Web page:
by Greg Hanson
PowerPoint novices and even a few veterans struggle when it comes to the effective use of fonts in presentations. Following some basic guidelines can greatly improve your PowerPoint design and make you a better communicator. Here are eight font-related rules that can help you design a more potent PowerPoint presentation.
1. Use a font colors that clearly with the background.
If the font colors or tones are too similar, the text will become illegible. A light font color against a dark background (or vice versa) typically works best. If you have a particular background image that you wish to use and are having difficulty finding a contrasting color for the font, the strategic use of bolding, shadows, and semitransparent boxes may provide the solution to your problem. To judge its effectiveness, test it in the very room and with the very equipment that will be used for the presentation.
2. Protect white space.
Resist the urge to cram too much onto one slide. Otherwise, your message may be lost in the cacophony. In most cases, simple is better. White space (territory on the slide not occupied by text or graphics) is a valuable design element that can help you communicate with more clarity.
3. Keep the font size reasonable.
The text on each slide should be easily readable from the back of the room. While the specifics will vary by location and are impacted by external factors such as room configuration, lighting, and screen size, a 44-point font with no more than 8-10 lines of text per screen is a good rule of thumb. If you are using a longer quotation or list of statistics, spread it across two or more slides.
4. Avoid font overload.
A common temptation encountered by the uninitiated is to use an abundance of fonts throughout the presentation. However, this leads to a poor design and destroys the coherence of your presentation. Restrain yourself to using 2-3 different fonts in total. Furthermore, steer clear of scripts (e.g. Brush Script) and hyperstylized fonts (e.g. Old English) that are difficult to decipher. As attractive as they may be, they are useless if the audience cannot easily read the text.
5. Design your slides with the destination computer in mind.
If your presentation has to be transferred to another computer, limit your selection of fonts to those that are standard to virtually every system. Otherwise, the relevant fonts will have to be found, purchased (if necessary), and loaded onto the destination computer. Alternatively, the user of that computer will have to select new fonts from those present and essentially redesign the presentation.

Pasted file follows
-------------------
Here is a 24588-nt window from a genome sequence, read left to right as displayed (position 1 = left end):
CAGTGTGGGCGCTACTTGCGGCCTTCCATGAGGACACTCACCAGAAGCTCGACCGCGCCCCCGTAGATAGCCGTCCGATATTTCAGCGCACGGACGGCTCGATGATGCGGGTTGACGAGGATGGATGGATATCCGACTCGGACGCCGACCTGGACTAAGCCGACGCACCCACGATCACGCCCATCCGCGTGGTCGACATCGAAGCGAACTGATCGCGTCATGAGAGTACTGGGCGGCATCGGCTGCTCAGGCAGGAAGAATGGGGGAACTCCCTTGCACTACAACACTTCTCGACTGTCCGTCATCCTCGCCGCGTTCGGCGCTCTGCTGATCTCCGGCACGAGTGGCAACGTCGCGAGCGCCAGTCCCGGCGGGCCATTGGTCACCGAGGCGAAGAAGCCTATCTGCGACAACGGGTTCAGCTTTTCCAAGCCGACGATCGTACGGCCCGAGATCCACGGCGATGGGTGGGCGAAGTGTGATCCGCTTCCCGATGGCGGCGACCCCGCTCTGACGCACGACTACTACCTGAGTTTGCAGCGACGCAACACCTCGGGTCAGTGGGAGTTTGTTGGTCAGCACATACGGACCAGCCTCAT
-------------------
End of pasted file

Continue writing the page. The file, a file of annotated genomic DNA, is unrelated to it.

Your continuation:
6. Retire overused fonts.
As much as they are used, standard fonts such as Times New Roman and Arial will probably always have a place in PowerPoint design. More stylistic fonts such as Papyrus and Comic Sans, on the other hand, have perhaps outlived their usefulness. Itęs not that those fonts are bad; itęs just that people have grown tired of them. Retire these fonts and put the audience out of its misery.
7. DO NOT USE ALL CAPS.
Not only does using all caps make it seem like you are shouting, but it renders blocks of text difficult to read, too. Of course, all caps are appropriate for many acronyms. If you must, all caps may also be used for short titles. If you are using more than just a few words, though, stick to mixed case and the standard rules for capitalization and sentence structure.
8. Use animations in moderation.
No one wants to see every letter of every word come spinning in from a different corner of the screen. While it may be entertaining (at least, for the first few seconds), the overuse of animations ultimately distracts the audience from your intended message. When animations are called for, a simple fade, dissolve, or appear is usually the most effective.
Granted, there are exceptions to every rule. In the absence of a good reason, though, you should hold unwaveringly to these guidelines. If you do, the design quality of your PowerPoint presentations will improve dramatically and your audience will thank you for it.
© 2012 Greg Hanson / PowerPointPastors.com